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Behavioral Skill

The Experts below are selected from a list of 9 Experts worldwide ranked by ideXlab platform

Hu David – One of the best experts on this subject based on the ideXlab platform.

  • With a little help from my friends: Cognitive-Behavioral Skill utilization, social networks, and psychological distress in SMART Recovery group attendees
    Research Online, 2020
    Co-Authors: Raftery Dayle, Kelly, Pete James, Deane, Frank P, Ake Amanda, Dingle, Genevieve A, Hu David

    Abstract:

    Objective: SMART Recovery provides cognitive behavior therapy based mutual support groups for addictions. The aim of the present study was to explore the impact of cognitive behavior Skill use and the influence of a person\u27s social network on psychological distress.Method: Paper based surveys were mailed out to 121 SMART Recovery groups across Australia. A sample of 75 SMART Recovery group members participated. Measures of social network size and composition, psychological distress and cognitive behavior Skill use were collected.Results: There are high rates of self-reported mental illness within SMART Recovery respondents. Use of Behavioral Skills and social network influence was significantly associated with level of psychological distress.Discussion: The current results indicate that engaging in Behavioral activation and having a social network of non-drinking or non-using people is associated with lower levels of psychological distress. Given the high rates of self-reported comorbid mental illness in this population, it is important research continues to explore the role of specific cognitive Behavioral therapy components and social networks on recovery within mutual support groups

Raftery Dayle – One of the best experts on this subject based on the ideXlab platform.

  • With a little help from my friends: Cognitive-Behavioral Skill utilization, social networks, and psychological distress in SMART Recovery group attendees
    Research Online, 2020
    Co-Authors: Raftery Dayle, Kelly, Pete James, Deane, Frank P, Ake Amanda, Dingle, Genevieve A, Hu David

    Abstract:

    Objective: SMART Recovery provides cognitive behavior therapy based mutual support groups for addictions. The aim of the present study was to explore the impact of cognitive behavior Skill use and the influence of a person\u27s social network on psychological distress.Method: Paper based surveys were mailed out to 121 SMART Recovery groups across Australia. A sample of 75 SMART Recovery group members participated. Measures of social network size and composition, psychological distress and cognitive behavior Skill use were collected.Results: There are high rates of self-reported mental illness within SMART Recovery respondents. Use of Behavioral Skills and social network influence was significantly associated with level of psychological distress.Discussion: The current results indicate that engaging in Behavioral activation and having a social network of non-drinking or non-using people is associated with lower levels of psychological distress. Given the high rates of self-reported comorbid mental illness in this population, it is important research continues to explore the role of specific cognitive Behavioral therapy components and social networks on recovery within mutual support groups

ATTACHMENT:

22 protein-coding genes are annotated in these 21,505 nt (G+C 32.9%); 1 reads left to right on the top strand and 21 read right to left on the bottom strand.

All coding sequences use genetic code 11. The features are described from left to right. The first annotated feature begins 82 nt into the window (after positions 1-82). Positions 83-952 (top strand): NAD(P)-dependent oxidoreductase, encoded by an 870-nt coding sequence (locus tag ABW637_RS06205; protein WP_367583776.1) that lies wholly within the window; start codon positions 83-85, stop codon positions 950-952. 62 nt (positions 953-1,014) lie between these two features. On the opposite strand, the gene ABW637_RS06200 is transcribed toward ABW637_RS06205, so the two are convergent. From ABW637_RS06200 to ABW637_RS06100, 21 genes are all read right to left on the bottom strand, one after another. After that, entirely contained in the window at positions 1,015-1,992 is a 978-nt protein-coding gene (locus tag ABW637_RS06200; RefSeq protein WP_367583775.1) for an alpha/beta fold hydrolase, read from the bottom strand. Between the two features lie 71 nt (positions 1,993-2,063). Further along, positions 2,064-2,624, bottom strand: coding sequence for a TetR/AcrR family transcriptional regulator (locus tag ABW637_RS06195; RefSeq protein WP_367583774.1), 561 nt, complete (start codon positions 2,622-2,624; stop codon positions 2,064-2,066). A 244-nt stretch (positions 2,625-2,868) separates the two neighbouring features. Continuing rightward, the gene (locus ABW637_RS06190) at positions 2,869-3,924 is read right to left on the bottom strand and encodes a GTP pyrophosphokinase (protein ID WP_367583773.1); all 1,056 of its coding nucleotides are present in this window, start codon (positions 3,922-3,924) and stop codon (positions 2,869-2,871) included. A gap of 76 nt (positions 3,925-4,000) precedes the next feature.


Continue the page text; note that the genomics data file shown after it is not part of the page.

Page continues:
Dingle, Genevieve A – One of the best experts on this subject based on the ideXlab platform.

  • With a little help from my friends: Cognitive-Behavioral Skill utilization, social networks, and psychological distress in SMART Recovery group attendees
    Research Online, 2020
    Co-Authors: Raftery Dayle, Kelly, Pete James, Deane, Frank P, Ake Amanda, Dingle, Genevieve A, Hu David

    Abstract:

    Objective: SMART Recovery provides cognitive behavior therapy based mutual support groups for addictions. The aim of the present study was to explore the impact of cognitive behavior Skill use and the influence of a person\u27s social network on psychological distress.Method: Paper based surveys were mailed out to 121 SMART Recovery groups across Australia. A sample of 75 SMART Recovery group members participated. Measures of social network size and composition, psychological distress and cognitive behavior Skill use were collected.Results: There are high rates of self-reported mental illness within SMART Recovery respondents. Use of Behavioral Skills and social network influence was significantly associated with level of psychological distress.Discussion: The current results indicate that engaging in Behavioral activation and having a social network of non-drinking or non-using people is associated with lower levels of psychological distress. Given the high rates of self-reported comorbid mental illness in this population, it is important research continues to explore the role of specific cognitive Behavioral therapy components and social networks on recovery within mutual support groups